“How Happy Are They”

"Lay up for yourselves treasures in heaven" (Matt. 6.20)

     INTRO.: A song which talks about the joy that we can have as we lay up treasures in heaven is "How Happy Are They." The text was written by Charles Wesley (1707-1788). Entitled "O How Happy Are They" in some books, it was first published in the Wesleys’ 1749 Hymns and Sacred Poems.  Several tunes have been used with the hymn.  The tune (Rowley) in our books is said to have been arranged by Lowell Mason (1792-1872). Among hymnbooks published by members of the Lord’s church for use in churches of Christ during the twentieth century, the song appeared in the 1921 Great Songs of the Church (No. 1) edited by E. L. Jorgenson; the 1948 Christian Hymns No. 2 and the 1966 Christian Hymns No. 3, both edited by L. O. Sanderson; and the 1963 Abiding Hymns edited by Robert C. Welch. With different tunes, the text was found in Wonder Hymns of Faith published by the Standard Publishing Co. and the 1924 International Melodies edited by Ernest C. Love. The original text may be seen in The Methodist Hymnal of 1935 or of 1966.

     The song seeks to express the great joy that those who follow Jesus can experience.

I. Stanza 1 talks about obedience
"How happy are they who their Savior obey,
And have laid up their treasures above!
Tongue cannot express the sweet comfort and peace
Of a soul in its earliest love."
 A. To have this joy, we must obey the Savior: Heb. 5.8-9
 B. Those who thus obey have sweet comfort and peace: Phil. 4.6-7
 C. We must be very careful not to forget or leave that earliest or "first love": Rev. 2.4

II. Stanza 2 talks about the blood of the Lamb
"That sweet comfort is [was] mine when the Father divine
I first found in the blood of the Lamb;
When my heart first believed, what a joy I received,
What a heaven in Jesus’s name!"
 A. The only way that we can come to the Father is through Jesus Christ: Jn. 14.6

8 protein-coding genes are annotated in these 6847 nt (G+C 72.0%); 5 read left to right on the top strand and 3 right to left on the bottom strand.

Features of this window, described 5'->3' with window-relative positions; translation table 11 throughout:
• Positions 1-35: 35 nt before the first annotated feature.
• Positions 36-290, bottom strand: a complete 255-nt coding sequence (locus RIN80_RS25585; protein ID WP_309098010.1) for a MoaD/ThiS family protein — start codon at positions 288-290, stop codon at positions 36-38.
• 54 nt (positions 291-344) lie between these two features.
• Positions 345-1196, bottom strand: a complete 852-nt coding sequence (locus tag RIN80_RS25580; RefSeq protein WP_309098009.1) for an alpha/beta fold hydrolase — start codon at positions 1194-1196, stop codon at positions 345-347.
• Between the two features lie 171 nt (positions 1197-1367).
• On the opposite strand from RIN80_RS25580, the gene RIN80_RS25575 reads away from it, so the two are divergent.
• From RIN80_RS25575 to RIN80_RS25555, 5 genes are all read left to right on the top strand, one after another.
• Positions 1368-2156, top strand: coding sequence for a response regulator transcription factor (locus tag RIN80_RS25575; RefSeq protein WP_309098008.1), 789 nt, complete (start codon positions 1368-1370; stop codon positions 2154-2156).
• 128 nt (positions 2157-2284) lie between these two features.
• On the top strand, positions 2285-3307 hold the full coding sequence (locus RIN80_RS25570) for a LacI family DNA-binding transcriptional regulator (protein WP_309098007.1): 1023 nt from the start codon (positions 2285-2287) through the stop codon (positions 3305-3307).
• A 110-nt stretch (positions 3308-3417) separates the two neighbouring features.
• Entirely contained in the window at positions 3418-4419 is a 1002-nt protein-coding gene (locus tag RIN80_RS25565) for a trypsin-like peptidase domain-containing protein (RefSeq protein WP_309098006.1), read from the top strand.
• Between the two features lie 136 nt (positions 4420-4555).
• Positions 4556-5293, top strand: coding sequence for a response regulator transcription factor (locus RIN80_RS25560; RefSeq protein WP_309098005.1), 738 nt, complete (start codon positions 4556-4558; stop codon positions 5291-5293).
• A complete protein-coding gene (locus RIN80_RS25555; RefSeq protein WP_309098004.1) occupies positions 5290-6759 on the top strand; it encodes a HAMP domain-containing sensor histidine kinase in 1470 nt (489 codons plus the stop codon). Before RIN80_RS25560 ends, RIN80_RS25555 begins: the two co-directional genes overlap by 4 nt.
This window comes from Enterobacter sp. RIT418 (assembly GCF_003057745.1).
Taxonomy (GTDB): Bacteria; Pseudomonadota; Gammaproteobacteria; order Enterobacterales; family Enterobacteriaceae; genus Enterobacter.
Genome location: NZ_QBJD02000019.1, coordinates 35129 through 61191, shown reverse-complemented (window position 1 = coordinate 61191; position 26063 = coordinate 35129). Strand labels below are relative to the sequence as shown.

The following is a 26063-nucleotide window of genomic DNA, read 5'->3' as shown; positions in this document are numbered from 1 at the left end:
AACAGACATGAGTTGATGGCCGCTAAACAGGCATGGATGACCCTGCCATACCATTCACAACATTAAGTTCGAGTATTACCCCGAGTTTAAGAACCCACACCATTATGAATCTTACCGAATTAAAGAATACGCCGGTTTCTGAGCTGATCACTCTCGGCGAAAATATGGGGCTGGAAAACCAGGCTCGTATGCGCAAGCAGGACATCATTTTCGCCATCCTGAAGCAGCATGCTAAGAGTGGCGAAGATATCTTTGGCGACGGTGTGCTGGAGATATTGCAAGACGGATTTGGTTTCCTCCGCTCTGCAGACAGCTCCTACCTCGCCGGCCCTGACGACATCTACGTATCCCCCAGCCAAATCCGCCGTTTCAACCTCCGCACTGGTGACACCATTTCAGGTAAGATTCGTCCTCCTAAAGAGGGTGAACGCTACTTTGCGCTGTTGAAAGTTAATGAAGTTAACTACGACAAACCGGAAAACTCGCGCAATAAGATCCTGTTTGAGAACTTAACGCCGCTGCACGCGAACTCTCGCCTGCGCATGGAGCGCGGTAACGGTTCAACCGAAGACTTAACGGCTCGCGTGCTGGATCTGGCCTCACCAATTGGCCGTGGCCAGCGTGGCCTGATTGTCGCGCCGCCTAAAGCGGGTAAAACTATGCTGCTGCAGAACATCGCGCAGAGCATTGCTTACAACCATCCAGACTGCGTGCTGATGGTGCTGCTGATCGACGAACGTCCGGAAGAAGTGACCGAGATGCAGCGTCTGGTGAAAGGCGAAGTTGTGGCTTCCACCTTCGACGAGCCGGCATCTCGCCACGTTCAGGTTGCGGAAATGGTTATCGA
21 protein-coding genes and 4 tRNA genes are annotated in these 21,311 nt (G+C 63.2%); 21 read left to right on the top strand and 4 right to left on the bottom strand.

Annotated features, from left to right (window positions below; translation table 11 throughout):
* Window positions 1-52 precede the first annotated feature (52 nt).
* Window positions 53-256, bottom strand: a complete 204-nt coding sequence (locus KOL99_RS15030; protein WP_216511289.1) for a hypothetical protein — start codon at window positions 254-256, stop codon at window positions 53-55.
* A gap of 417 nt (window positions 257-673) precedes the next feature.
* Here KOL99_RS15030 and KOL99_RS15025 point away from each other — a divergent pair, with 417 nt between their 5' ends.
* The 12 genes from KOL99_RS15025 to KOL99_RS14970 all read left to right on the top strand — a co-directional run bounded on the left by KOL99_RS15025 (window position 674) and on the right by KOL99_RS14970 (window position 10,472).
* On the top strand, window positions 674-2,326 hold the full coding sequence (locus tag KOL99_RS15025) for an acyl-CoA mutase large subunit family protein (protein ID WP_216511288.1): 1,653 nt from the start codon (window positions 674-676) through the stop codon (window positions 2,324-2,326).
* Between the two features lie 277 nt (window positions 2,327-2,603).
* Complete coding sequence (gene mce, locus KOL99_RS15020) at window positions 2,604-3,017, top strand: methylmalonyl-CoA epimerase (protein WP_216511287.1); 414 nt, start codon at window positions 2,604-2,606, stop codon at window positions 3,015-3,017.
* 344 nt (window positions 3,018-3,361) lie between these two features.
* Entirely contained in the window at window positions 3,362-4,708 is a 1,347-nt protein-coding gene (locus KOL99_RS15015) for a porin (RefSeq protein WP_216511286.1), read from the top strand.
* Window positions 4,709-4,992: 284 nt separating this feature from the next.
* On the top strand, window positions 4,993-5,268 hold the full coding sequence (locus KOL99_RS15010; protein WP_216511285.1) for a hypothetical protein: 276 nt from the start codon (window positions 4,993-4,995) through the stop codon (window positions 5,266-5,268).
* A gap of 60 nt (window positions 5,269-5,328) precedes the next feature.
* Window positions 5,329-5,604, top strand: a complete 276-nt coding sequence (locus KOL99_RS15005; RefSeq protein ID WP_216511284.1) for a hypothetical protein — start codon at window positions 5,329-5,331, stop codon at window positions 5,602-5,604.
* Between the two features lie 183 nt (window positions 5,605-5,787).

B. Therefore, it is essential that we be washed in the blood of the Lamb: Rev. 7.14
 C. "When my heart first believed" does not necessarily mean "faith only" but a complete faith, such as that expressed by the Ethiopian eunuch when He confessed his belief in Jesus as the Son of God, was baptized, and went on his way rejoicing: Acts 8.37-39

III. Stanza 3 talks about the Redeemer
”Tis (‘Twas) a heaven below my Redeemer to know,
And the angels can do nothing more
Than to fall at His feet, and the story repeat,
And the Lover of sinners adore."
 A. Jesus is our Redeemer, because it is in Him that we have redemption through His blood: Eph. 1.7
 B. The angels can do nothing more than fall at his feet: Heb. 1.6
 C. Both the angels and we should adore Him as the Lover of sinners: Matt. 11.19

IV. Stanza 4 talks about His salvation
"Jesus all the day long was my joy and my song:
O that all His salvation might see!
‘He hath loved me,’ I cried, ‘He hath suffered and died,
To redeem a poor rebel like me.’"
 A. Jesus came to bring salvation to mankind: Matt. 1.21
 B. To accomplish this aim, He suffered and died: 1 Pet. 3.18
 C. And He did this, not for good people, but for even rebels and enemies like us in our sins: Rom. 5.8

V. Stanza 5talks about the fulness of God
"O the rapturous height of that holy delight
Which I felt in the lifegiving blood!
By my Savior possessed, I was perfectly blessed,
As if filled with the fulness of God."
 A. It is the blood of Jesus Christ that continues to give life to those who walk in the light because it cleanses us from our sin: 1 Jn. 1.7
 B. As we receive the benefits of this lifegiving blood, we become the possession of God: Eph. 1.4
 C. Therefore, as His possession, we are filled with His fulness: Eph. 3.19

VI. Stanza 6 talks about our devotion to Him
"Now my remnant of days would I speak of His praise
Who hath died my pour soul to redeem.
Whether many or few, All my years are His due;
May they all be devoted to Him."
 A. The remnant of our days should be devoted to His praise: Heb. 13.15
 B. The reason is that He died for our sins: 1 Cor. 15.3
 C. Therefore, all of our years should be devoted to His service by taking up our cross and following Him: Matt. 16.24

     CONCL.: The two stanzas from Wesley’s original usually omitted are as follows:
5. "On the wings of His love I am carried above
All sin, and temptation, and pain;
Oh, why should I grieve, since on Him I believe?
Oh, why should I sorrow again?"
8. "What a mercy is this! What a heaven of bliss!
How unspeakably happy am I!
Gathered into the fold, with believers enrolled–
With believers to live and to die!"
Wesley penned these words, originally titled "For One Fallen From Grace," using the past tense in many stanzas to reflect back to the time of his conversion. Most of our books have changed the language to present tense in the stanzas they use (especially stanzas 2 and 3) most likely to make them sound more applicable to us as we sing them. Either way, when we think about those who have obeyed the Lord and received His salvation, we understand "How Happy Are They."


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